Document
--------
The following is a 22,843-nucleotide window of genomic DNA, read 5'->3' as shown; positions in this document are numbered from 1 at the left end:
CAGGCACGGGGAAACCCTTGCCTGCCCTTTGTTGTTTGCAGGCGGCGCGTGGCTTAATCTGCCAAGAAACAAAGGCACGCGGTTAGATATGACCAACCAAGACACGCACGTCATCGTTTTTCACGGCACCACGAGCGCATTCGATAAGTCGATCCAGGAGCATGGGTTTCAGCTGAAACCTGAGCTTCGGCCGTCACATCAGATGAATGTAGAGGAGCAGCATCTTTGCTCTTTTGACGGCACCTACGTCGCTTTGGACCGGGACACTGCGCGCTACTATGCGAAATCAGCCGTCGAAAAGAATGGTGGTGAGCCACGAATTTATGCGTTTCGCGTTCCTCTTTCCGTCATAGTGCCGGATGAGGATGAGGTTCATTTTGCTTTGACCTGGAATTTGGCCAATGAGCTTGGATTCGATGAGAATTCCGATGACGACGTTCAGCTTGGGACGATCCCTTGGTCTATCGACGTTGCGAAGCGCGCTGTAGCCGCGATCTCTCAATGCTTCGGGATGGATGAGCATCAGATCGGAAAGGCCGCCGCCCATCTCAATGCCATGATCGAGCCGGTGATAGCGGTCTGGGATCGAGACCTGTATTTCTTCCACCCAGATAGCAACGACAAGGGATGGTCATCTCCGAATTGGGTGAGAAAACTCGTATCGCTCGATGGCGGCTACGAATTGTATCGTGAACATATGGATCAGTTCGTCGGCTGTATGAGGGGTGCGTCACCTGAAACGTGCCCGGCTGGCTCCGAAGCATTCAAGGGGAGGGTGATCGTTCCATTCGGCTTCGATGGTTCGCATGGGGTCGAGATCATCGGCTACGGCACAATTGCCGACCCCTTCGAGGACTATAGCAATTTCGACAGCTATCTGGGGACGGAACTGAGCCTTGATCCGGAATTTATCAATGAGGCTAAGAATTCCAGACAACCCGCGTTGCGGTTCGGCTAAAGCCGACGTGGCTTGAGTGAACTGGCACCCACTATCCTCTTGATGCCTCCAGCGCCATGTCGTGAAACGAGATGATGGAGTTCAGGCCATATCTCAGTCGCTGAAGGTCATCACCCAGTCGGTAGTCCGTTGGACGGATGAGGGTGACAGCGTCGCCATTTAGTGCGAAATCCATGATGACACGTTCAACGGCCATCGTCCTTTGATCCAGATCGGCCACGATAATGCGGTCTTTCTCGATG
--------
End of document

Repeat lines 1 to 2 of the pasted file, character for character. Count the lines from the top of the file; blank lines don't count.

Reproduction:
The following is a 22,843-nucleotide window of genomic DNA, read 5'->3' as shown; positions in this document are numbered from 1 at the left end:
CAGGCACGGGGAAACCCTTGCCTGCCCTTTGTTGTTTGCAGGCGGCGCGTGGCTTAATCTGCCAAGAAACAAAGGCACGCGGTTAGATATGACCAACCAAGACACGCACGTCATCGTTTTTCACGGCACCACGAGCGCATTCGATAAGTCGATCCAGGAGCATGGGTTTCAGCTGAAACCTGAGCTTCGGCCGTCACATCAGATGAATGTAGAGGAGCAGCATCTTTGCTCTTTTGACGGCACCTACGTCGCTTTGGACCGGGACACTGCGCGCTACTATGCGAAATCAGCCGTCGAAAAGAATGGTGGTGAGCCACGAATTTATGCGTTTCGCGTTCCTCTTTCCGTCATAGTGCCGGATGAGGATGAGGTTCATTTTGCTTTGACCTGGAATTTGGCCAATGAGCTTGGATTCGATGAGAATTCCGATGACGACGTTCAGCTTGGGACGATCCCTTGGTCTATCGACGTTGCGAAGCGCGCTGTAGCCGCGATCTCTCAATGCTTCGGGATGGATGAGCATCAGATCGGAAAGGCCGCCGCCCATCTCAATGCCATGATCGAGCCGGTGATAGCGGTCTGGGATCGAGACCTGTATTTCTTCCACCCAGATAGCAACGACAAGGGATGGTCATCTCCGAATTGGGTGAGAAAACTCGTATCGCTCGATGGCGGCTACGAATTGTATCGTGAACATATGGATCAGTTCGTCGGCTGTATGAGGGGTGCGTCACCTGAAACGTGCCCGGCTGGCTCCGAAGCATTCAAGGGGAGGGTGATCGTTCCATTCGGCTTCGATGGTTCGCATGGGGTCGAGATCATCGGCTACGGCACAATTGCCGACCCCTTCGAGGACTATAGCAATTTCGACAGCTATCTGGGGACGGAACTGAGCCTTGATCCGGAATTTATCAATGAGGCTAAGAATTCCAGACAACCCGCGTTGCGGTTCGGCTAAAGCCGACGTGGCTTGAGTGAACTGGCACCCACTATCCTCTTGATGCCTCCAGCGCCATGTCGTGAAACGAGATGATGGAGTTCAGGCCATATCTCAGTCGCTGAAGGTCATCACCCAGTCGGTAGTCCGTTGGACGGATGAGGGTGACAGCGTCGCCATTTAGTGCGAAATCCATGATGACACGTTCAACGGCCATCGTCCTTTGATCCAGATCGGCCACGATAATGCGGTCTTTCTCGATG